How Does Oracle Database Write to the Redo Log?

A database’s redo log is made up of two or more redo log files. The database requires at least two files to ensure that one is always available for writing while the other is archived (the database is in NOARCHIVELOG mode).

LGWR writes in a circular method to redo log files. LGWR begins writing to the next available redo log file when the current redo log file is full. When the final available redo log file is full, LGWR returns to the first available redo log file and writes to it, thus restarting the cycle. The figure below depicts the cyclic writing of the redo log file. The numbers after each line represent the order in which LGWR writes to each redo log file.

Filled redo log files are available to LGWR for reuse depending on whether archiving is enabled.

  • If archiving is turned off (the database is in NOARCHIVELOG mode), a full redo log file is available after the changes recorded in it have been written to the data files.
  • If archiving is enabled (the database is in ARCHIVELOG mode), LGWR has access to a filled redo log file after the changes recorded in it have been written to the data files and the file has been archived.
Redo Logs: Cyclic fashion
Image Source

Important Terms Associated With Oracle Redo Logs

The following terms will help you in understanding different types of Redo Log operations:

  • Current Redo Log File: This is the file that LGWR is currently writing.
  • Active Redo Log File: Redo Log file that is required for instance recovery.
  • Inactive Redo Log Files: Redo Log files that are no longer required for instance recovery.
  • Log Switch: This is the point at which the LGWR stops writing to a file and starts writing to another.
  • Log Sequence Number: Every time a log switch occurs and LGWR begins writing to a Redo Log file, it gets assigned a sequence number. The archived log retains this number. When the Redo Log file is cycled back, it gets a new sequence number again

Planning the Redo Logs

It provides guidelines on configuring a database instance redo log and contains the following information:

A) Multiplexing Redo Log Files

Oracle Database supports a multiplexed redo log, which means that two or more identical copies of the redo log can be automatically kept in separate locations to defend against a failure involving the redo log itself. These areas should be on different disks for the most advantage.

Even if all copies of the redo log are stored on the same disk, redundancy can assist protect against I/O errors, file corruption, and other issues. LGWR continuously writes the same redo log information to several identical redo log files when redoing log files are multiplexed, therefore removing a single point of redo log failure.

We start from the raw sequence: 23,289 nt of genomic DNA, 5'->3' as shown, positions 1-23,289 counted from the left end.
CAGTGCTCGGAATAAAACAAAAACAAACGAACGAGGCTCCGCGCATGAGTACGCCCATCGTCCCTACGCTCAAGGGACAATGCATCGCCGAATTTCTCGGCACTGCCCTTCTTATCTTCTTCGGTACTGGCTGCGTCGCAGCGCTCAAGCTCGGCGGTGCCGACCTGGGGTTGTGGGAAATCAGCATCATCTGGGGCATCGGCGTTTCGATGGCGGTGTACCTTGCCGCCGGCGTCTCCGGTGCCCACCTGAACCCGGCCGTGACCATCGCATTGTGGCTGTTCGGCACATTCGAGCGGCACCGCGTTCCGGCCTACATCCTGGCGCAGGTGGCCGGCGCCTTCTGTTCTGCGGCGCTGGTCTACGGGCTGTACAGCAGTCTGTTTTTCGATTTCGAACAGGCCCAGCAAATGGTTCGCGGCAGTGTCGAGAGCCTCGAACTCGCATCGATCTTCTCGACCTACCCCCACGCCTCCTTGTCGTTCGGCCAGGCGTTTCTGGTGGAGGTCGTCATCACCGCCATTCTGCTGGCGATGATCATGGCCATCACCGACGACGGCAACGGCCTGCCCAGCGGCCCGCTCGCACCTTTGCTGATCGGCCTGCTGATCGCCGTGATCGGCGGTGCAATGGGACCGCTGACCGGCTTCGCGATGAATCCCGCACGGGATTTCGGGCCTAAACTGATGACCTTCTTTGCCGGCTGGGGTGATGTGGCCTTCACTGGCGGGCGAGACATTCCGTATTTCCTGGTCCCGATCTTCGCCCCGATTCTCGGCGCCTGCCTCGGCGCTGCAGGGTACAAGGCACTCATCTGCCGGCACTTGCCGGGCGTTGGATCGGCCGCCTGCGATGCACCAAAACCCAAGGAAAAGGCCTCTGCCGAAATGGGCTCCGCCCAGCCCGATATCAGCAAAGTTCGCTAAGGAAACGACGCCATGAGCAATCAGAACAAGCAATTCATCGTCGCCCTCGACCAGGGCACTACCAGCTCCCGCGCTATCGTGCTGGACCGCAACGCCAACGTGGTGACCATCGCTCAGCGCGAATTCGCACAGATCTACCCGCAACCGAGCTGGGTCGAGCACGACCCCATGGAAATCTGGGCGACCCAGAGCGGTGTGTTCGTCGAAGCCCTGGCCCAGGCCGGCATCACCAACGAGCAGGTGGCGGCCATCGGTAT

Multiplexing is implemented by creating groups of redo log files. A group consists of a redo log file and its multiplexed copies. Each identical copy is said to be a member of the group. Each redo log group is defined by a number, such as a group 1, group 2, and so on.

Redo Logs: Multiplexing
Image Source

A_LOG1 and B_LOG1 are both in Group 1, A_LOG2 and B_LOG2 are both in Group 2, and so on. A group’s members must all be the same size.

B) Placing Redo Log Members on Different Disks

When setting up a multiplexed redo log, place members of a group on different physical disks. If a single disk fails, then only one member of a group becomes unavailable to LGWR and other members remain accessible to LGWR, so the instance can continue to function.

Spread redo log members among discs if you archive the redo log to avoid contention between the LGWR and ARCn background processes. For instance, if you have two groups of multiplexed redo log members (a duplexed redo log), store each member on a separate disk and specify your archiving destination to a fifth disk. This will avoid conflict between LGWR (writing to members) and ARCn (reading the members).

To decrease congestion while writing data blocks and redo records, datafiles should be put on distinct disks than redo log files.

C) Setting the Size of Redo Log Members

Consider whether you will archive the redo log when determining the size of the redo log files. Redo log files should be sized so that a whole group may be archived to a single unit of offline storage media (such as a tape or disk) with as little space on the medium as possible.